The United States Department of Transportation has issued its “final rule” Wednesday, allowing airlines to limit animals and say “no” to emotional support animals in cabins after a number of passengers complained some were taking advantage of traveling with animal companions, who were sometimes unruly on the flight.
The Department of Transportation reported receiving more than 15,000 comments on their new policy, most of which were comments that the previous regulations were being abused by some owners.
One of the most memorable and bizarre case of an “emotional support” animal that tried to be boarded on the plane was a peacock back in 2018. The United Airlines flight could have allowed the animal companion onboard, but it did not meet size guidelines.
Here are important guidelines and changes to the policy that you have to remember if you plan on boarding the plane from the US.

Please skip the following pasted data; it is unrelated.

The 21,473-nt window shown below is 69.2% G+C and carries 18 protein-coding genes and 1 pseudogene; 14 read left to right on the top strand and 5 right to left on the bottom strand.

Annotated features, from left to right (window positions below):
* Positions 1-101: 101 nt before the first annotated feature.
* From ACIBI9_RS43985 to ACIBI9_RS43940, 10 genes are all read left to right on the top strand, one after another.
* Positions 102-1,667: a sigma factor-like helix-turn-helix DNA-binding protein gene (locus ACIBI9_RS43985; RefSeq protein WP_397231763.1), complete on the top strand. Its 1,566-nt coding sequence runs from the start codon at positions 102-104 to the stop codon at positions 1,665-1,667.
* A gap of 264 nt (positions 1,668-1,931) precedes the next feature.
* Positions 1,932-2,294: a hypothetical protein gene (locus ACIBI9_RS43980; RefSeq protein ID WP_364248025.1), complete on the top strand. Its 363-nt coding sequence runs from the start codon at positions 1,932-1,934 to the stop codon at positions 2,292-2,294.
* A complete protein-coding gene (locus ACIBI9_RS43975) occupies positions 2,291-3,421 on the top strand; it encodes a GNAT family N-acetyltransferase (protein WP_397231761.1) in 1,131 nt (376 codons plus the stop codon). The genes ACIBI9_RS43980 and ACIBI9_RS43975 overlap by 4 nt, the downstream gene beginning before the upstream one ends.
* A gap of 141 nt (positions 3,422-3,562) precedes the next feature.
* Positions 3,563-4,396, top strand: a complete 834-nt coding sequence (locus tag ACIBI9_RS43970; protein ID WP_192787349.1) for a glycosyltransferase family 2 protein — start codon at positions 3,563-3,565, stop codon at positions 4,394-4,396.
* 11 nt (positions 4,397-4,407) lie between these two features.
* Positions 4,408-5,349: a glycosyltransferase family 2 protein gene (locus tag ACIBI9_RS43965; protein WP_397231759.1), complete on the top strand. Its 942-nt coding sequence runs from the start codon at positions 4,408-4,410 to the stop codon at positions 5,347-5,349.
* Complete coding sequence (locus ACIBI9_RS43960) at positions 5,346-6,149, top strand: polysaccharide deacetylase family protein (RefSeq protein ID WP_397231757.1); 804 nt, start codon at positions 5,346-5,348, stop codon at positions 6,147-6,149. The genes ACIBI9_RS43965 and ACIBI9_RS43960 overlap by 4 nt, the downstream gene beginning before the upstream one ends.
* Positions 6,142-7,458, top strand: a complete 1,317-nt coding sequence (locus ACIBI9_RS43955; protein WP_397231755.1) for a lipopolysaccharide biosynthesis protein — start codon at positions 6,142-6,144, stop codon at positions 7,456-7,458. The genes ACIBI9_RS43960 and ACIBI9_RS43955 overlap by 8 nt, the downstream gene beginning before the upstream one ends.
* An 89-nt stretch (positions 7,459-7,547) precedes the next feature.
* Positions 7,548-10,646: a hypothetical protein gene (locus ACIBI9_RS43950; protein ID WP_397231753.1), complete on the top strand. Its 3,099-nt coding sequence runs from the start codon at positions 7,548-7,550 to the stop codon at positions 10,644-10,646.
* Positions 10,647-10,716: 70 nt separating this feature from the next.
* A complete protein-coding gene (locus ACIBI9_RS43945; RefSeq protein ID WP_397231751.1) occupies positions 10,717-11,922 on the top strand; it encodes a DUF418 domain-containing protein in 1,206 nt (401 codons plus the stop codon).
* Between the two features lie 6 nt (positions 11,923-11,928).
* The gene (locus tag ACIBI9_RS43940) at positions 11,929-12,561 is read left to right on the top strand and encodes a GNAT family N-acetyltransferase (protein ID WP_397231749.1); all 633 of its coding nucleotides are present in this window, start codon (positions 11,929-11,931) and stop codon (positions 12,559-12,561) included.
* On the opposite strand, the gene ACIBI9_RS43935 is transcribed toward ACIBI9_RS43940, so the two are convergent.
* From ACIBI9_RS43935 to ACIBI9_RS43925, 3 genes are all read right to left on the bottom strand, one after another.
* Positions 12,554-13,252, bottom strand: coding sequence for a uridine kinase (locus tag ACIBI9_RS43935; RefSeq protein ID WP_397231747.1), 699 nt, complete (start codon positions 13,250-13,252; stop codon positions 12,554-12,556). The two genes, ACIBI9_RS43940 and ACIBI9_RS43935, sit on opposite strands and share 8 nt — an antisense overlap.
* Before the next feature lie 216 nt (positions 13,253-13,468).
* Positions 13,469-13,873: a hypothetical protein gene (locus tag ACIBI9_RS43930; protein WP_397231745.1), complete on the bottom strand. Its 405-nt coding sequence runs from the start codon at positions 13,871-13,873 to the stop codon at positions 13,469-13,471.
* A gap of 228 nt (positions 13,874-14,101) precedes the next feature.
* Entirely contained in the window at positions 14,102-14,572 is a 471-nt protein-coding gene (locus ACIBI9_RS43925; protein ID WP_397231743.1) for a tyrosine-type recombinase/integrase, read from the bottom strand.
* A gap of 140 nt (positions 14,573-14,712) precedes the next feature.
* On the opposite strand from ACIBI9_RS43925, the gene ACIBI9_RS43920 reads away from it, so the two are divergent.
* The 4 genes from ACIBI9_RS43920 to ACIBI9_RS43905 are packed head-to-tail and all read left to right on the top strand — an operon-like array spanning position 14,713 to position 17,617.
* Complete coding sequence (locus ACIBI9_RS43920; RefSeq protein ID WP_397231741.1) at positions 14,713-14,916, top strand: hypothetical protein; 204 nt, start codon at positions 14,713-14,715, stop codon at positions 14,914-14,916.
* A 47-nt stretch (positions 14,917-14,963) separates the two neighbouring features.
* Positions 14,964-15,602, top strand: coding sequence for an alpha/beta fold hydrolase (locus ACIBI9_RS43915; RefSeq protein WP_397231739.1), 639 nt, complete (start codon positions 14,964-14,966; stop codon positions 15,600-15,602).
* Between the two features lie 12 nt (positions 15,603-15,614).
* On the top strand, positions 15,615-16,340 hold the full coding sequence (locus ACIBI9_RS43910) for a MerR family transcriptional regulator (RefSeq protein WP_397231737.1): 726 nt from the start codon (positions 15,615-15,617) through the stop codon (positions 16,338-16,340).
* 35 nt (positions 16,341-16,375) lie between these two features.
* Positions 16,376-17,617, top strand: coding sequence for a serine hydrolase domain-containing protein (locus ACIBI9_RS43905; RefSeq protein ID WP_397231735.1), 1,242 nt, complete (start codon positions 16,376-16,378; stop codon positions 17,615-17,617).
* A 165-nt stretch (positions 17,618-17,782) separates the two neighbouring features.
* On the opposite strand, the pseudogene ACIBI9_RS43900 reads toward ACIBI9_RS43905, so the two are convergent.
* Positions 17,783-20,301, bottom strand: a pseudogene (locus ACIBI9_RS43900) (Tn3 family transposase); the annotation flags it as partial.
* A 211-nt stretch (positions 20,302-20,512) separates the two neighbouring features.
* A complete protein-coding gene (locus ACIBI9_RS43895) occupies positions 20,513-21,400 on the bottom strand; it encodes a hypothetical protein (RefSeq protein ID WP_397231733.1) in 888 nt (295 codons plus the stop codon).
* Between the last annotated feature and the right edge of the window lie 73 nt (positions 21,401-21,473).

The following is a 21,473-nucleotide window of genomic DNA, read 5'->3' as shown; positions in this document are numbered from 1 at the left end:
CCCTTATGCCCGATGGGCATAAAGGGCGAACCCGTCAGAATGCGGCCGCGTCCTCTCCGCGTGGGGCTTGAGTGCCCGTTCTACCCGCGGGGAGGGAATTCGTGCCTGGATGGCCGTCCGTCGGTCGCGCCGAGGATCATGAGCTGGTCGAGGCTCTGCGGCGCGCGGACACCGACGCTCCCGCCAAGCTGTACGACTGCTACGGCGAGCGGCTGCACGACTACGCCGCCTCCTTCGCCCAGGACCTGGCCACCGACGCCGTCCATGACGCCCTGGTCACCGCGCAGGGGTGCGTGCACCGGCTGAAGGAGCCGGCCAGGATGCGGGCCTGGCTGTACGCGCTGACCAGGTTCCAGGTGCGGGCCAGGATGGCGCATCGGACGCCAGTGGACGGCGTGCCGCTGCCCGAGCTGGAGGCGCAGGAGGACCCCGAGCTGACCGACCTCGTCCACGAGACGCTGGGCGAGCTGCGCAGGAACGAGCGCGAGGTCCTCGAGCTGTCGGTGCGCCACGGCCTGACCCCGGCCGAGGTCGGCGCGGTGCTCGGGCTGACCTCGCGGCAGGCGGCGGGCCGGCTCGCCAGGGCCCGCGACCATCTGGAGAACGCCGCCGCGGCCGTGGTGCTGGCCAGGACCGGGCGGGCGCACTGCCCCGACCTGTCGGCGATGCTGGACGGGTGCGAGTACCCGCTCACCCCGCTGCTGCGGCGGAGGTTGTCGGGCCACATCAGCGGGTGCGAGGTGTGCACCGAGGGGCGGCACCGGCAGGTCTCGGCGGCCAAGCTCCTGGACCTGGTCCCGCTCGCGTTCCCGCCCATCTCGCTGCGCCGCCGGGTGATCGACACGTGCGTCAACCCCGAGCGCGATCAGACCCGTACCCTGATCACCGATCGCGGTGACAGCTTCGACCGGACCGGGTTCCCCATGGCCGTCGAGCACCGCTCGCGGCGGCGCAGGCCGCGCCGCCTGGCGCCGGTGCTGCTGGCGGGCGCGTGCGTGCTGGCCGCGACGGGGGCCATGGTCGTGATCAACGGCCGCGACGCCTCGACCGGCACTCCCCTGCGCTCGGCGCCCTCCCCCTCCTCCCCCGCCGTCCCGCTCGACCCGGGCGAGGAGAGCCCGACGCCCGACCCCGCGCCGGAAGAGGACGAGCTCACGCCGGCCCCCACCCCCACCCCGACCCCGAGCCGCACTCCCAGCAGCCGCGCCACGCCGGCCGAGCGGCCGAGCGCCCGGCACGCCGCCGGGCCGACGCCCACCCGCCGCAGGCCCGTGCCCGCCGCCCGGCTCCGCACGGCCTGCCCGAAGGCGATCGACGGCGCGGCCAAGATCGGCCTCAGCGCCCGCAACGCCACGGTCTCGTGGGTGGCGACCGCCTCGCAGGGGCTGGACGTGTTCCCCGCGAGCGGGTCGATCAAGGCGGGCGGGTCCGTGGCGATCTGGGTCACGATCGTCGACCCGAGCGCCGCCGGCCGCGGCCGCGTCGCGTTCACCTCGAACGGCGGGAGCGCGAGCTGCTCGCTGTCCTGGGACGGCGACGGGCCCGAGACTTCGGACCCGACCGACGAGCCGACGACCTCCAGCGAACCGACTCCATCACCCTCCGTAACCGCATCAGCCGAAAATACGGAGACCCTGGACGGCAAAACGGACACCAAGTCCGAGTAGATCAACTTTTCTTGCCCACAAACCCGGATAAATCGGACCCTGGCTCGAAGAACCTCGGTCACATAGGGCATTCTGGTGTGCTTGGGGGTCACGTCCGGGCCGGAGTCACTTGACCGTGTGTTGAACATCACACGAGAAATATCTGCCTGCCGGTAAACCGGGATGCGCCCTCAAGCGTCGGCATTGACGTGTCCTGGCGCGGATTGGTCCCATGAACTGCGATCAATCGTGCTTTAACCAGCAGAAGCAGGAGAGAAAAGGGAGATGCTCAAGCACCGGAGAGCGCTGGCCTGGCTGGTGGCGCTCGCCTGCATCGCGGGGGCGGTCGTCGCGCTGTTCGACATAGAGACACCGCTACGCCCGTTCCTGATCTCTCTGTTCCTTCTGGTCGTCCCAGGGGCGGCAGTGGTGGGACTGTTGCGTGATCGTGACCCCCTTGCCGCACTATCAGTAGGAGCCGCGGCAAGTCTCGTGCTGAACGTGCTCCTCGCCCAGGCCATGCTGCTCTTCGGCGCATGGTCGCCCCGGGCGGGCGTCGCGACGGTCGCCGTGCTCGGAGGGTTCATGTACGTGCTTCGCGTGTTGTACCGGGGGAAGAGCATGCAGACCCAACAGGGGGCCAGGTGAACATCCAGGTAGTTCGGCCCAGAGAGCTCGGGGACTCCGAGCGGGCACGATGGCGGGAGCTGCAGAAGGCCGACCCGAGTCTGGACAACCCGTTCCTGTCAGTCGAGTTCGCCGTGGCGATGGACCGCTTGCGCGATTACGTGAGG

- The only animal airlines will be required to allow onboard are dogs, and only dogs that are considered service animals that are “individually trained to do work or perform tasks for the benefit of a person with a disability.”
- All other nonservice animals can be considered pets and required to be stored in a plane’s cargo hold, for which airlines will be able to charge a pet fee.
- Airlines can now require passengers to fill out a Department of Transportation form that attests to “a service animal’s health, behavior and training.”
- Under old regulations, airlines were required to allow passengers who had a doctor’s note claiming animals were there for emotional support to bring them onboard.
- Airlines will be allowed to apply the new rules starting in 30 days.
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